In "The Wife of Bath's Prologue," in Chaucer's The Canterbury Tale, the Wife has a good deal to say about how poorly women are portrayed because men are telling the stories. She argues that if women were writing the stories instead of men, the men (not women) would be presented as the villains.
The Wife says:
For trust me, it’s impossible, no libel
That any cleric shall speak well of wives,
Unless be of saints and holy lives,
But naught for other women will they do.
Who painted first the lion, tell me who?
By God if women had but written stories,
As have these clerks within their oratories,
They would have written of men more wickedness
Than all the race of Adam could redress. (694-703)
The important aspects of this segment of text are first, the Wife's insult of the cleric. His job was to record stories, history, etc. (For a very long time, members of the Church were some of the few in society educated to write. Some of the oldest literature and records in existence survived from the many years when stories and histories were passed down in the oral tradition—by word of mouth—only because scribes and clerics of the Church recorded them on paper. See Beowulf and the oral tradition.) Her insult of the cleric is that his writing is biased against women. She feels that as long as a man is keeping the records, women will always be presented as evil.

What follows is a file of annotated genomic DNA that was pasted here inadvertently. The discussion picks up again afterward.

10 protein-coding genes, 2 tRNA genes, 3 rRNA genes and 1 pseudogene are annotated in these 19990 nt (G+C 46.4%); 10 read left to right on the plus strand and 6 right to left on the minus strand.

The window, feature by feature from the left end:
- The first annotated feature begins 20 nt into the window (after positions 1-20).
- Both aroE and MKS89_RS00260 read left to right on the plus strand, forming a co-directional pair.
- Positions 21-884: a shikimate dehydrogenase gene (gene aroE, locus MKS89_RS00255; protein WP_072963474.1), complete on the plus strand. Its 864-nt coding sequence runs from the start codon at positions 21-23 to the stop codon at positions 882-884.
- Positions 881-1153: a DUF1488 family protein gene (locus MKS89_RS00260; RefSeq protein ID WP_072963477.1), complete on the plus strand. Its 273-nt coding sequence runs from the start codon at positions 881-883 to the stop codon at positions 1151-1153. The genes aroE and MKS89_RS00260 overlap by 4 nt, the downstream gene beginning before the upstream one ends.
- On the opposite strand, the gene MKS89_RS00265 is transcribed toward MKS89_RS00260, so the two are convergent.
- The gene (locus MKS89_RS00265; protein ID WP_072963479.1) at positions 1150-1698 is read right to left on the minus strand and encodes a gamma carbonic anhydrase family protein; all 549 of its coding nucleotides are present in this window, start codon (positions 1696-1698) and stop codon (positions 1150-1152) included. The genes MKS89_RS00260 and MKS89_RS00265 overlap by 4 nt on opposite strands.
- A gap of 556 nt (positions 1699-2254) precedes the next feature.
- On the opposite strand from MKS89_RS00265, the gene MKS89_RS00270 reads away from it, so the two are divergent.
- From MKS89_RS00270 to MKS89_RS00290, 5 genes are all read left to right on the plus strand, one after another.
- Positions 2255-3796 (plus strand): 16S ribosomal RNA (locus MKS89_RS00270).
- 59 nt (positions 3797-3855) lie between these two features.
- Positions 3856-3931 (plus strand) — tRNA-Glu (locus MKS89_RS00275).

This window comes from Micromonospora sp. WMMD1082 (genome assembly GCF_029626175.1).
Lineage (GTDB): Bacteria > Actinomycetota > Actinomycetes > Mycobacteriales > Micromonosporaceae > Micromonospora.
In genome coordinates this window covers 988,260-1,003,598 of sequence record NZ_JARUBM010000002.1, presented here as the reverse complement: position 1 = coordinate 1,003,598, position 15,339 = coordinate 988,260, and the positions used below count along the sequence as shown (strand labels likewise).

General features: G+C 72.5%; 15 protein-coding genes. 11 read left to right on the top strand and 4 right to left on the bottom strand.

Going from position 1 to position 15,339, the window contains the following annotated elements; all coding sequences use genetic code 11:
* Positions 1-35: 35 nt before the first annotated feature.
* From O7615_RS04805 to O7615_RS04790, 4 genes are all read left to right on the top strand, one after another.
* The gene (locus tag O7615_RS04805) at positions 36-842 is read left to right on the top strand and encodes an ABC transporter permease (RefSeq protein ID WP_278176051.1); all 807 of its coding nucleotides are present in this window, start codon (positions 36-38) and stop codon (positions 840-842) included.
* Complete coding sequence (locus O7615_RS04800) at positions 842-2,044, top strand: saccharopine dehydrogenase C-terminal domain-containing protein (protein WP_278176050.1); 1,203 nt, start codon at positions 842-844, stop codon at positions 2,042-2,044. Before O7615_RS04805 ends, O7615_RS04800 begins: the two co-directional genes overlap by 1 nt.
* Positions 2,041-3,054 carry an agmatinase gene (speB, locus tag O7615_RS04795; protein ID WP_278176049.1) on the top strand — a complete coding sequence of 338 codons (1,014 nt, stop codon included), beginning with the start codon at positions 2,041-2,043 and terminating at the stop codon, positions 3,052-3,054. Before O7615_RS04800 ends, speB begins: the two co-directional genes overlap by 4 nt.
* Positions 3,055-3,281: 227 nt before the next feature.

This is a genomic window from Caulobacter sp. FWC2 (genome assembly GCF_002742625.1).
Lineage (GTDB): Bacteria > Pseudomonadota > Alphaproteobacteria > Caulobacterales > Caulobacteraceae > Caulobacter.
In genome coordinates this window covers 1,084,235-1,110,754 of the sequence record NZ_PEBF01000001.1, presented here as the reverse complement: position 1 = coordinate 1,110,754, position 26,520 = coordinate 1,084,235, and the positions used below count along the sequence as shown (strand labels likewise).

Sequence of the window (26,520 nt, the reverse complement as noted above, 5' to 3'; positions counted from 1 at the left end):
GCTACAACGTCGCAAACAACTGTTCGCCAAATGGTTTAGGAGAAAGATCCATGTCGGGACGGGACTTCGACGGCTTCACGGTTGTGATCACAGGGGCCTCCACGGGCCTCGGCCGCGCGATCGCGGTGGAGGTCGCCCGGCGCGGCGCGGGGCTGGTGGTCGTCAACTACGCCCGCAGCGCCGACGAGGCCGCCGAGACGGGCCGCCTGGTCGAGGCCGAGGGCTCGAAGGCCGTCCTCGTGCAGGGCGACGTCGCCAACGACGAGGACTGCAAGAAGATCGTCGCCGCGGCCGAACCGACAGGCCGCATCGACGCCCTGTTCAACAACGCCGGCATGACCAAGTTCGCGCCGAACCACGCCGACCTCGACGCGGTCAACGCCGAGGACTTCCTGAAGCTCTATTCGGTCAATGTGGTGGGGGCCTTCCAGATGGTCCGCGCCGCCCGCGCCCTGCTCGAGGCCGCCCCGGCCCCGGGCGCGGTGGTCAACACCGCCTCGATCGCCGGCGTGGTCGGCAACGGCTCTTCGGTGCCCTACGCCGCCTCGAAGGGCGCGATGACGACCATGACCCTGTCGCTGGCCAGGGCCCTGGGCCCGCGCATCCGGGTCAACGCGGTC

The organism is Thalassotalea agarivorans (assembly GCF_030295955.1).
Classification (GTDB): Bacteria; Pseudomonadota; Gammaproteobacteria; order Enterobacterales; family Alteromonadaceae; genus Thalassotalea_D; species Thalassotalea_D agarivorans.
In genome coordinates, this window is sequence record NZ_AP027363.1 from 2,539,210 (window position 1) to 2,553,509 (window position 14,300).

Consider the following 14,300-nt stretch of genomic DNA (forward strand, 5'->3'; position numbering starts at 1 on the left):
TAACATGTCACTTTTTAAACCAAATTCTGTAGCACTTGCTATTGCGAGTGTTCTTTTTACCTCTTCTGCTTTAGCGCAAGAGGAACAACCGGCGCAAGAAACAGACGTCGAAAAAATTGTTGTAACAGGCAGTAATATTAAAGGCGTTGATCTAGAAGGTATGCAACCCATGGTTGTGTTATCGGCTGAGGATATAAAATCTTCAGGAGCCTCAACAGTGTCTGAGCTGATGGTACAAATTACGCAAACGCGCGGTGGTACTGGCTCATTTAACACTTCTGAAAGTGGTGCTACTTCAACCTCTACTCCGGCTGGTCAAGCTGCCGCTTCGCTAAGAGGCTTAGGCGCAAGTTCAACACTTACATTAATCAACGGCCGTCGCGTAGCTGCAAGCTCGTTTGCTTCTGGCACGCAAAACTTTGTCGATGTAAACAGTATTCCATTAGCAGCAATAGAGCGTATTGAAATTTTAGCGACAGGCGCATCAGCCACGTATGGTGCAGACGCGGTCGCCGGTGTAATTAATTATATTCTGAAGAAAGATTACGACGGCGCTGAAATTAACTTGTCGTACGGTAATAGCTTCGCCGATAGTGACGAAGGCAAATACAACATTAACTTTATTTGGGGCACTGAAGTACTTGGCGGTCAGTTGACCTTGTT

Second, the Wife's question regarding "who painted the lion" alludes to one of Aesop's fables, "The Lion and the Man." As a peasant and a lion look at the picture of a man killing the lion, it is easy to see (notes the lion) whose perspective is being represented. Had a lion painted the picture, the King of the Beasts would have been killing the man.
Cleverly the Wife (or Chaucer) notes that the "truth" of the story depends on who is writing it. She is postulating that if women were to do the writing, there would be more stories about the evils of men than there were descendants of Adam to remedy them.